Ruby and I maintained loose contact and I always asked after her with mutual friends.  A couple of years after our initial meeting, someone casually told me Ruby was no longer with us, her flame consumed by her own hand.  For days that lead to months, I wondered Why, why, why, Ruby?

To many, especially in big cities, drag queens are part of our cultural landscape, an acceptable creative expression.  But all these years later, I continue to think of her appearance and disappearance as equally dynamic: eye-opening to say the least.  In my mind, Ruby sits on par with film stars who die young, beautiful, and forever remain that way in the public’s conscience: puer aeternus, eternal boy, or puella aeterna, the girl’s version.  Ruby, a girl who existed only on stage, was just as much Billy, a young, invisible boy.


I’ll remember you always.

16 thoughts on “Embers of the Night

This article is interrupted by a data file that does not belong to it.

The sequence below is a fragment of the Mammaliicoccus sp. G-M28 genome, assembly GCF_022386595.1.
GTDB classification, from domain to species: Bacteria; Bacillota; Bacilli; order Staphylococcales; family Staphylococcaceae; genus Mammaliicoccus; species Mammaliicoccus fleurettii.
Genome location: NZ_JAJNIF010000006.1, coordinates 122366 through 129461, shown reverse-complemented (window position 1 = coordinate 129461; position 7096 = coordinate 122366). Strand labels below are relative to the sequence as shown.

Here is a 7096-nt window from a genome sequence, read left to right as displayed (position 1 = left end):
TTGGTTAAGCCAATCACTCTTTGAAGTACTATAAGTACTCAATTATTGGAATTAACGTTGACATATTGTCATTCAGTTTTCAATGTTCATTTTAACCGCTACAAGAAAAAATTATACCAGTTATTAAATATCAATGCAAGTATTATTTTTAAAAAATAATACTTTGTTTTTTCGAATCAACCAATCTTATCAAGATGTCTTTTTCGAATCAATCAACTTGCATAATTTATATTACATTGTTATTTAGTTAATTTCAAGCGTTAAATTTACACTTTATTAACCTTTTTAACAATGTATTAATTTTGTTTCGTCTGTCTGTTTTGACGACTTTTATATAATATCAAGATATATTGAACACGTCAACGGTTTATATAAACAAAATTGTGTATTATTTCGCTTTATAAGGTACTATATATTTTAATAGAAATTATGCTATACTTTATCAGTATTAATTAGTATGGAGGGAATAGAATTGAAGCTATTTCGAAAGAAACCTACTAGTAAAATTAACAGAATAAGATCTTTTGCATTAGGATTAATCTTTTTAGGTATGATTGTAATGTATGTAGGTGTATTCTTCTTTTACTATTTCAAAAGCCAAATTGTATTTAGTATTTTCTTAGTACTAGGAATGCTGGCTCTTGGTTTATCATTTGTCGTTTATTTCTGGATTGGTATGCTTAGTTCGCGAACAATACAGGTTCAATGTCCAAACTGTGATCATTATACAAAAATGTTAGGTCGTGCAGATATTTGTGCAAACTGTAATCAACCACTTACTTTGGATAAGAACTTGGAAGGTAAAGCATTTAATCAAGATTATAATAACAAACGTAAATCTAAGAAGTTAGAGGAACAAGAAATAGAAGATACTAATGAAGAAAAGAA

1. I’m going to say I told you so in the best sense possible. Gorgeous tale. Perfect photos. Virtually flawless writing. See. Thanks so much for this. And thanks for Ruby; you’ve given her to the world.


    • Thanks, John…She was difficult to get born because there is more that I could say, cultural and poltical comments, did say more in fact, but edited and edited until I hit the core of feelings I had about her


    • We all probably do have that one person that opens our eyes to possibilities never dreamed. She is one of the many reasons I live in NY, and I wish she could have gotten here, or somewhere more hospitable before she decided that life was not worth living.


  2. I love the tale of Ruby, like so many who were forced to live a lie to satisfy others, lived like the infamous candle in the wind whose bright light went out far too soon. The impression left on your soul was a brilliant and poignant one, something carried in your heart for many years and now shared with such beauty that I can also envision Ruby transforming from Billy and being what she was meant to be.